Main article: Roman Catholic Church
Main article: Protestantism
Eastern Christianity

Other Christian

Certain Christian groups are difficult to classify as "Eastern" or "Western."

No-longer-extant Christian groups

Latter-Day Saints movement (Mormonism)


Many Gnostic groups were closely related to early Christianity, for example, Valentinism. Irenaeus wrote polemics against them from the standpoint of the then-unified Catholic Church.[8]

Main article: Gnosticism

The Yazidis are a syncretic Kurdish religion with a Gnostic influence:

Persian Gnosticism
Syrian-Egyptic Gnosticism

None of these religions are still extant.

Neo-Gnostic Groups


Main article: Islam
Kalam (philosophical schools)
Main article: Ilm al-Kalam
Main article: Khawarij
Shia Islam
Main article: Shia Islam
Main article: Sufism

Recent Sufi groups

Sunni Islam
Main article: Sunni Islam
Universalist movements
Main article: Islamism
Main article: Quranism
Black Muslims
Main article: Ahmadiyya
Other Islamic groups
Sufi and Shia Sects


Main article: Druze

Judaism and related religions

Main article: Judaism
Rabbinic Judaism
Main article: Rabbinic Judaism
Karaite Judaism
Main article: Karaite Judaism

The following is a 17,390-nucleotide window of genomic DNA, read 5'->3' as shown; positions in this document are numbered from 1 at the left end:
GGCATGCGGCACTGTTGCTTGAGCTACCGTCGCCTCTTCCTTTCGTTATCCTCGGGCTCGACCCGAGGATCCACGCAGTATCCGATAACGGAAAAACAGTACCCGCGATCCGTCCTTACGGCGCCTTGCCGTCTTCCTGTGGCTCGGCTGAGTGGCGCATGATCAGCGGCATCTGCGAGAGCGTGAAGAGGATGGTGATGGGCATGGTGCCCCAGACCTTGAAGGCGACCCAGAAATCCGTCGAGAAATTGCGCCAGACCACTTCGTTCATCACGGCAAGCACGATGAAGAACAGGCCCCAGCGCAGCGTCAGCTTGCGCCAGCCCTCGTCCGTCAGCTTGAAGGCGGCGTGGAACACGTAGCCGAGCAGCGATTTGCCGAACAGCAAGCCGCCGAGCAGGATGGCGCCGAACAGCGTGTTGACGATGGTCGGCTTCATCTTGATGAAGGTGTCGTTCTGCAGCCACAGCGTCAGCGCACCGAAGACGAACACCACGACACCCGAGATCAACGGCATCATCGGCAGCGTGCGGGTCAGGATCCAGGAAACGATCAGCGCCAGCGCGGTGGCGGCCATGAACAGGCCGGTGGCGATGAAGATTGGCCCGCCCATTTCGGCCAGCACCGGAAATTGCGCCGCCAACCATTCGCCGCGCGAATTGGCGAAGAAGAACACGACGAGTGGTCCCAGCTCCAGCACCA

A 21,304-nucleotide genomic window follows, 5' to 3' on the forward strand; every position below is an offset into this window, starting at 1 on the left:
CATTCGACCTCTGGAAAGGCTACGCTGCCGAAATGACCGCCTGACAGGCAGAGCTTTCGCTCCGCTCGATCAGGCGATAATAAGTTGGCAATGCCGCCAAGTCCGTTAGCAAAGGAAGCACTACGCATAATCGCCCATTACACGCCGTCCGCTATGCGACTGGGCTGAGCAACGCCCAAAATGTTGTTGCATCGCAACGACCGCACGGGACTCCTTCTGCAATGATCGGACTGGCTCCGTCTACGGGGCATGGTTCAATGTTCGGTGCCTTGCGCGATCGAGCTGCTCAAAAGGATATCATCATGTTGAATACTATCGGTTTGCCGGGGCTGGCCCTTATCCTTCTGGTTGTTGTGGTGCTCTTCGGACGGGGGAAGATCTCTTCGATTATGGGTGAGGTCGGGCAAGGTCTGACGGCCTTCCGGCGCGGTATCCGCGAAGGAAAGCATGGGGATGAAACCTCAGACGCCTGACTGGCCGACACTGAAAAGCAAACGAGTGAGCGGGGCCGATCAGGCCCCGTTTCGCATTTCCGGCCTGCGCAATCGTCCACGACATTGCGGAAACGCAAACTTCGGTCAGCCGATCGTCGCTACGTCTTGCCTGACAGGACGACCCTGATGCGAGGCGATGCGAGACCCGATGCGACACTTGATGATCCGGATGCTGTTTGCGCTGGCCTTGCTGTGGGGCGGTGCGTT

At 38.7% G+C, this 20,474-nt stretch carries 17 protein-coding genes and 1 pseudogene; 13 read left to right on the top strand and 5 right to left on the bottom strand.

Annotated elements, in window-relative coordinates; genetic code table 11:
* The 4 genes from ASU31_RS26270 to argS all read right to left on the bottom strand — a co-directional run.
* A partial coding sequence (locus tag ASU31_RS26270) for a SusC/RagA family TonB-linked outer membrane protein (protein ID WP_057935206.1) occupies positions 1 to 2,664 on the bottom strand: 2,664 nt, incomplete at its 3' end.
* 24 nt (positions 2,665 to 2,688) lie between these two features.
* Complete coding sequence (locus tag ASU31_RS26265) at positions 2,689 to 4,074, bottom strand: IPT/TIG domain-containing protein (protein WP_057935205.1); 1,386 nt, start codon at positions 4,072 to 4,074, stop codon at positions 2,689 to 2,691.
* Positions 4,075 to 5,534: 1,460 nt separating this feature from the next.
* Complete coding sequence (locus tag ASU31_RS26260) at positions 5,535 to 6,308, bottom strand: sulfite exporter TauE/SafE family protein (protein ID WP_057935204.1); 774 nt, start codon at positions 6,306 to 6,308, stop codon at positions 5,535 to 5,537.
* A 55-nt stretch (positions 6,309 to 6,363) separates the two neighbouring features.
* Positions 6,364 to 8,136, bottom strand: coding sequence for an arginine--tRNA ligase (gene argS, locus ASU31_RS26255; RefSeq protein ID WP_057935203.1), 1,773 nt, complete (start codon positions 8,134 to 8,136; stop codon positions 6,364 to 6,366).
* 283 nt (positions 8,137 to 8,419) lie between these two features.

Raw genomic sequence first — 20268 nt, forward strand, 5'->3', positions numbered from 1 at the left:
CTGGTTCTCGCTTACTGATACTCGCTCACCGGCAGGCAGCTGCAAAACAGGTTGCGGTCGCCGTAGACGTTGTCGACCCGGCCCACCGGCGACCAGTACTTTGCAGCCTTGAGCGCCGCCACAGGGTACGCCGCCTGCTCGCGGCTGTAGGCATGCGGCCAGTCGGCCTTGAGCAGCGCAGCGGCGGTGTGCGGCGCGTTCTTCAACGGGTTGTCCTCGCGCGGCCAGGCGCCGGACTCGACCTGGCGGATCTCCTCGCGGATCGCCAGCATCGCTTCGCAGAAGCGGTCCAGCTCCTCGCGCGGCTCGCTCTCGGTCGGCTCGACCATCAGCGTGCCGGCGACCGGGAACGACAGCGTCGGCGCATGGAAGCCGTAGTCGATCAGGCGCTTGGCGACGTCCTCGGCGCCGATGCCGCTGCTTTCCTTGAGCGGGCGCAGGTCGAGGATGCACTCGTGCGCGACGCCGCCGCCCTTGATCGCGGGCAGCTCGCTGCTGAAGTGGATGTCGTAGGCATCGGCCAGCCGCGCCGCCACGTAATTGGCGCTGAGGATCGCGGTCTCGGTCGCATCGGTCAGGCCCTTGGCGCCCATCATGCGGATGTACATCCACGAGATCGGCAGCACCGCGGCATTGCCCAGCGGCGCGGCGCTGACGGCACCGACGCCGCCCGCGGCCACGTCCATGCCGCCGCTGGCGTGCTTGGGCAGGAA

Main article: Samaritans

Samaritans use a slightly different version of the Pentateuch as their Torah, worshiping at Mount Gerizim instead of Jerusalem, and are possibly the descendants of the lost Northern Kingdom. They are definitely of ancient Israelite origin, but their status as Jews is disputed.[9]

Falasha or Beta Israel
Main article: Noahidism

Noahidism is a monotheistic ideology based on the Seven Laws of Noah, and on their traditional interpretations within Rabbinic Judaism. According to Jewish law, non-Jews are not obligated to convert to Judaism, but they are required to observe the Seven Laws of Noah.

Historical groups

Second Temple Judaism

Black Hebrew Israelites

Rastafari movement

Main article: Rastafari movement

Mandaeans and Sabians

Main articles: Mandaeism and Sabians


Indian religions

Main article: Indian religions

Indian religions are the religions that originated in the Indian subcontinent; namely Hinduism, Jainism, Buddhism and Sikhism and religions and traditions related to, and descended from, them.

Bhakti movement

Main article: Bhakti movement


Main article: Schools of Buddhism

Din-e Ilahi


Main article: Hinduism
Major schools and movements of Hindu philosophy
Main article: Hindu philosophy


Main article: Jainism



Main article: Sikhism

Iranian religions

Main article: Iranian religions


Main article: Zoroastrianism

Gnostic religions

Bábí movement


Main article: Yazdânism

East Asian religions

Main article: East Asian religions


Main article: Confucianism


Main articles: Shinto and Shinto sects and schools

Shinto-inspired religions


Main article: Taoism

Contemporary Taoism-inspired religions





African diasporic religions